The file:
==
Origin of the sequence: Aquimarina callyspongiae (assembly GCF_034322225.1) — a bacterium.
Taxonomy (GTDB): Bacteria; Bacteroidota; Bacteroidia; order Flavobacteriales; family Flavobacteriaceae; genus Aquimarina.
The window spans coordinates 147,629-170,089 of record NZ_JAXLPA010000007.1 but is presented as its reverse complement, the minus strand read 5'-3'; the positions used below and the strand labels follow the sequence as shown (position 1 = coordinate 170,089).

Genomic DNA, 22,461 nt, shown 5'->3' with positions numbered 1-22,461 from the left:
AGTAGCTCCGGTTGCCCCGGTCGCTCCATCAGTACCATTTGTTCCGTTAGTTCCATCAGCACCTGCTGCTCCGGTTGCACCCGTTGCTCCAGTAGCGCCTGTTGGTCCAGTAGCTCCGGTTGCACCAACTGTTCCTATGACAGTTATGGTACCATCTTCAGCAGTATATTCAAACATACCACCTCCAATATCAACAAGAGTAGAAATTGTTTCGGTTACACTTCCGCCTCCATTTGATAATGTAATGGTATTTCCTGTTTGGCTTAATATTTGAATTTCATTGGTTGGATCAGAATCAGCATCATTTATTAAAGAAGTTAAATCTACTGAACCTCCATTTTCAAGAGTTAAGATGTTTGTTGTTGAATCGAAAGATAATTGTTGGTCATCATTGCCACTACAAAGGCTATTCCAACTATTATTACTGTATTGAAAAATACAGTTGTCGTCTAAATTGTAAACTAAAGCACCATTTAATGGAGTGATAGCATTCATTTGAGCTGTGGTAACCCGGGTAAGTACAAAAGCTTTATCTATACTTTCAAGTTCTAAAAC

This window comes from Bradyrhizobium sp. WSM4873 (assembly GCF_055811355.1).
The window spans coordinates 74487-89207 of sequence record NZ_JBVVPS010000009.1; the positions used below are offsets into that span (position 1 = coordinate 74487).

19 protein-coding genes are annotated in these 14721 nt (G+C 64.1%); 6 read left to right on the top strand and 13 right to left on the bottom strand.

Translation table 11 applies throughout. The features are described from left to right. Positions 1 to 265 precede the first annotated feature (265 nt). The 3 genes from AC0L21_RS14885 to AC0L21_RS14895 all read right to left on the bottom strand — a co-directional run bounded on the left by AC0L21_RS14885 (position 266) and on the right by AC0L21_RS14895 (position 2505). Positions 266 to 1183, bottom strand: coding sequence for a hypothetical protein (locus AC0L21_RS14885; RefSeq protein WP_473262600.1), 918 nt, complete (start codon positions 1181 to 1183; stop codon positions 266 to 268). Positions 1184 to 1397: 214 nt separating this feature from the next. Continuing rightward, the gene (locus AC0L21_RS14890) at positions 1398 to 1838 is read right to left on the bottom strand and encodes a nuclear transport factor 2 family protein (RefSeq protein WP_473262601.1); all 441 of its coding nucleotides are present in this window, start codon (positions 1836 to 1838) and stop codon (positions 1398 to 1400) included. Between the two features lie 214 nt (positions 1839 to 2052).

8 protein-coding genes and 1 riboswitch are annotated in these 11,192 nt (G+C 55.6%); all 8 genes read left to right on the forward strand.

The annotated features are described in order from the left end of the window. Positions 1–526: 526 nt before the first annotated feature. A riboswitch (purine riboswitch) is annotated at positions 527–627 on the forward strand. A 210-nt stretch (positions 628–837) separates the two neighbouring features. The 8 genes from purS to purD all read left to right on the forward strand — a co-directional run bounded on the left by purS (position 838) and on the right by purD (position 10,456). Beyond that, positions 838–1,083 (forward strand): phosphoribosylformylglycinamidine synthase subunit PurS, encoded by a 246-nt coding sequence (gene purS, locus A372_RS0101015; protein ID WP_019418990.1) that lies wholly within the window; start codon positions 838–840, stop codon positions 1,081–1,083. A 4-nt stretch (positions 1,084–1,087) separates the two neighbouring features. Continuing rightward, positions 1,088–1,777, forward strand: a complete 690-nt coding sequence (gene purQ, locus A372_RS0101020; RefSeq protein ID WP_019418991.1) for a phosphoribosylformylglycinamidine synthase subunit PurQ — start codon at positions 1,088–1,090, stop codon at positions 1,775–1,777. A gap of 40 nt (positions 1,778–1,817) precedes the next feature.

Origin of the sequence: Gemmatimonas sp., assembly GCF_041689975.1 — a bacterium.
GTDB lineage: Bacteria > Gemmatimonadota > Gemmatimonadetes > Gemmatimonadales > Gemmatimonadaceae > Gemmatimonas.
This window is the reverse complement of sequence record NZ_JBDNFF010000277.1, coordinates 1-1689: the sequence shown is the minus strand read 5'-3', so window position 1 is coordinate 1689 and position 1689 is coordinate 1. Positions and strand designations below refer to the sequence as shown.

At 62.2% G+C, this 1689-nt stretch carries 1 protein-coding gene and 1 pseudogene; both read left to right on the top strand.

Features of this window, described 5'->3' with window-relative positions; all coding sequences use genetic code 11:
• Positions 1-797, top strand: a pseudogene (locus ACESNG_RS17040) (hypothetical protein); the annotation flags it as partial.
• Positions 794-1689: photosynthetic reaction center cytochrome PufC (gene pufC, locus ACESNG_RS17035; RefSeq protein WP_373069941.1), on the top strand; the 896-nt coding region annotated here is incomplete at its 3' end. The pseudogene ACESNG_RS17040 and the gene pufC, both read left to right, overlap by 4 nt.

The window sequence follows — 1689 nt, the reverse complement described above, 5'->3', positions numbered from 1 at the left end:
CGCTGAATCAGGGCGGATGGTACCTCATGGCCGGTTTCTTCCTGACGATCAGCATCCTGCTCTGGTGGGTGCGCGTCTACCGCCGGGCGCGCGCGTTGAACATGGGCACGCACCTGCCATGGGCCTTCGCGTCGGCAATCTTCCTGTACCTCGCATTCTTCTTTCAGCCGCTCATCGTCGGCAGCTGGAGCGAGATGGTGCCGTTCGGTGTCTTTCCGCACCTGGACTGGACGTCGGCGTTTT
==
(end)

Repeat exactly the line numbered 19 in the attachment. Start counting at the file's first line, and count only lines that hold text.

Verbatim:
The window sequence follows — 1689 nt, the reverse complement described above, 5'->3', positions numbered from 1 at the left end: